Botelho explained the proponent’s intent with the measure is to deter people from using nonreusable bags. The measure places a tax at major retailers — those with gross revenues of $15 million or more. Taxes collected would go to the city’s general fund. Those businesses would include Safeway, Fred Meyer, Walmart and Home Depot.
Attorney and member Ben Brown said when citizen measures go to the Legislature, the lieutenant governor has the legal department review the measure. He asked if City Attorney John Hartle had done so. Brown questioned whether the measure was constitutional because it only applies to some retailers.
Botelho said the city’s role is not to review the initiatives before the election. He said the city makes sure the initiative petitions meet the requirements. Botelho said with both the state and city-level, petitions are reviewed to see if they meet all the criteria for becoming a measure and don’t conflict with the state Constitution. It isn’t until after voters approve it that legal arguments are reviewed on the basis that, if it doesn’t pass the muster of voter confidence anyway, then the time of the courts has been wasted.
“If voters turn this down, there is no reason for them to get involved,” Botelho said.
Another person asked who would be liable to defend the measure in court. Botelho said if it is passed and there is a legal challenge, the city would be responsible because once it passes it becomes city ordinance.
Botelho explained the temporary 3 percent sales tax extension request, which is set to expire next June.
The tax goes to core government services and is divided into three sections. One percent goes to services like police, fire, library, EMS, and some utilities. One percent goes to streets, infrastructure, stairs and retaining walls. One percent goes to capital improvement projects decided by the Assembly. That remaining 1 percent also gets divvied between the emergency fund, youth programs and other civic group requests.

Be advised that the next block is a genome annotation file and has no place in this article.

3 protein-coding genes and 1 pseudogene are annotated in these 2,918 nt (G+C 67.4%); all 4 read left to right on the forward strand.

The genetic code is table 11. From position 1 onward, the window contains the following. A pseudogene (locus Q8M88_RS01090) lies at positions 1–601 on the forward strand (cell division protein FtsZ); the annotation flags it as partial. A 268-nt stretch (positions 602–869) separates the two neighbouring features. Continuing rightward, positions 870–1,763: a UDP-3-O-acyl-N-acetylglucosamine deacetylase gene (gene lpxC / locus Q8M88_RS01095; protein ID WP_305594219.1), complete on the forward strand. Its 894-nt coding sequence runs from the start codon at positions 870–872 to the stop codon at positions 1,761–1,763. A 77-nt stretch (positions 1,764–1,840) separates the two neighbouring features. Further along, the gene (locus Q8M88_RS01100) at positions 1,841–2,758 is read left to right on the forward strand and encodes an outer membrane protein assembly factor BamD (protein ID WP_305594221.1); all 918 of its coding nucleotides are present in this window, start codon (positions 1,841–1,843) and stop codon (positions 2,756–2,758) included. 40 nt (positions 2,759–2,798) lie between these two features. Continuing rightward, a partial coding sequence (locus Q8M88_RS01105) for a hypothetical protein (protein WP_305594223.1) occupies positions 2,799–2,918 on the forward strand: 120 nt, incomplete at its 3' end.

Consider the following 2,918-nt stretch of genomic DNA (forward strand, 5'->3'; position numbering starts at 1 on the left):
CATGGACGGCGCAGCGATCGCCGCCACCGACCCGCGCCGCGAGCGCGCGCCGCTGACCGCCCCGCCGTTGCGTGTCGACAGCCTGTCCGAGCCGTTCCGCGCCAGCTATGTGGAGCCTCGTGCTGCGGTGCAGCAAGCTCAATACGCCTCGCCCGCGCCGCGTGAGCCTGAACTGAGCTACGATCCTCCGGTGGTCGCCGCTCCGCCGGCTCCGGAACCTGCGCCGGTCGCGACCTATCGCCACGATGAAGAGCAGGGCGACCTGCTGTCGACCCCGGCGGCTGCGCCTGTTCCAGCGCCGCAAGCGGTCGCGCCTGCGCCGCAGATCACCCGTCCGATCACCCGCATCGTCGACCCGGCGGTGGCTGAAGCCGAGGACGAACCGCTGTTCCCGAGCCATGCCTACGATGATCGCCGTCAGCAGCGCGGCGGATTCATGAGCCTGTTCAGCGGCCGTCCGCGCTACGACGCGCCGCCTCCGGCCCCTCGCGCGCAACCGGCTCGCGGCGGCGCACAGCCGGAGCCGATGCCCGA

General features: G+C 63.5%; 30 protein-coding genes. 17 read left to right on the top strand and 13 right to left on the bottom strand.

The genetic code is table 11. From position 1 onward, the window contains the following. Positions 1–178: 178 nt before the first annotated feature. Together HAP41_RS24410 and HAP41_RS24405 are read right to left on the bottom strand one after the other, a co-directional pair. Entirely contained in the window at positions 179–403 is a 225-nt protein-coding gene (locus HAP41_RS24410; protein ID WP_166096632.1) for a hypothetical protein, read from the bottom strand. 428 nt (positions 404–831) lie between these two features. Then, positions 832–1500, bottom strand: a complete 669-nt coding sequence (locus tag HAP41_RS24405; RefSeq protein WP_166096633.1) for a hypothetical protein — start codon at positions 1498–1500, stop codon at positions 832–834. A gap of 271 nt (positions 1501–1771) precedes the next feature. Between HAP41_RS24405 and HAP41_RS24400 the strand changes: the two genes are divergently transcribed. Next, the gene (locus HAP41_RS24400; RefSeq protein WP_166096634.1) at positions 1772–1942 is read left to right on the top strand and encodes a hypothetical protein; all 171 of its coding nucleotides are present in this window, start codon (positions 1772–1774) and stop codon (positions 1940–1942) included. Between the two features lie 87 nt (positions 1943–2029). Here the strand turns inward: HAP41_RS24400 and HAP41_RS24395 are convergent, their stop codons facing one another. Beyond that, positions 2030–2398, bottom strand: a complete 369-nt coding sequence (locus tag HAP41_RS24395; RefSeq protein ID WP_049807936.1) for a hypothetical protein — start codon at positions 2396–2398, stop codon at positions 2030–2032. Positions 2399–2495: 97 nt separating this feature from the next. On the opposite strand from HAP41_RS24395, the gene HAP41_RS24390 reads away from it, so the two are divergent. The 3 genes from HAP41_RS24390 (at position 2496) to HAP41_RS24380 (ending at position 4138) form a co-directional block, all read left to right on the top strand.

Botelho explained the two ballot measures by the Juneau School District. He said the district has realized the citizens are nearing “voter fatigue” on major school bond issues as it’s been asking the voters for serious dollars annually to renovate the many school buildings and build a new high school.
So this year, he said, they kept it simple with two small requests. Both are eligible for state reimbursement funds, with the state reimbursing 70 percent of the project costs.
One project is to change the heating system planned for the Auke Bay Elementary School renovation to ground-source heat pumps. The cost is initially higher than standard fuel oil or wood burner systems, however it also is expected to save significantly higher dollars in energy costs annually. Voters are asked to approve $1.4 million, and by doing so approving the spending of interest revenues from other school bond projects on paying down debts.
The second project is the replacement of the turf at Adair-Kennedy Memorial Park. That will cost $1.2 million.
The need for replacement comes from the fact the turf is beyond its useful life and is seriously worn in many areas. It also experienced arson vandalism this spring, though that isn’t the largest factor in its replacement.
It has become a safety issue, Botelho said, because the artificial turf fibers can’t support the pellets that go underneath and so there is increasing risk of falls.
Botelho said the assumption is the new turf will have a useful life of 10-15 years.
• Contact reporter Sarah Day at 523-2279 or at email@example.com.